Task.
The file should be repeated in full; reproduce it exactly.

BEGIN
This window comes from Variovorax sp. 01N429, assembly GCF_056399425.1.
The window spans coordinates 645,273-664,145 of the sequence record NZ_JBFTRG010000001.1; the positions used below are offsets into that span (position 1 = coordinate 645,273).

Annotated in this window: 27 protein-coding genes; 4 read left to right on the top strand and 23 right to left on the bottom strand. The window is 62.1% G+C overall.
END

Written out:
This window comes from Variovorax sp. 01N429, assembly GCF_056399425.1.
The window spans coordinates 645,273-664,145 of the sequence record NZ_JBFTRG010000001.1; the positions used below are offsets into that span (position 1 = coordinate 645,273).

Annotated in this window: 27 protein-coding genes; 4 read left to right on the top strand and 23 right to left on the bottom strand. The window is 62.1% G+C overall.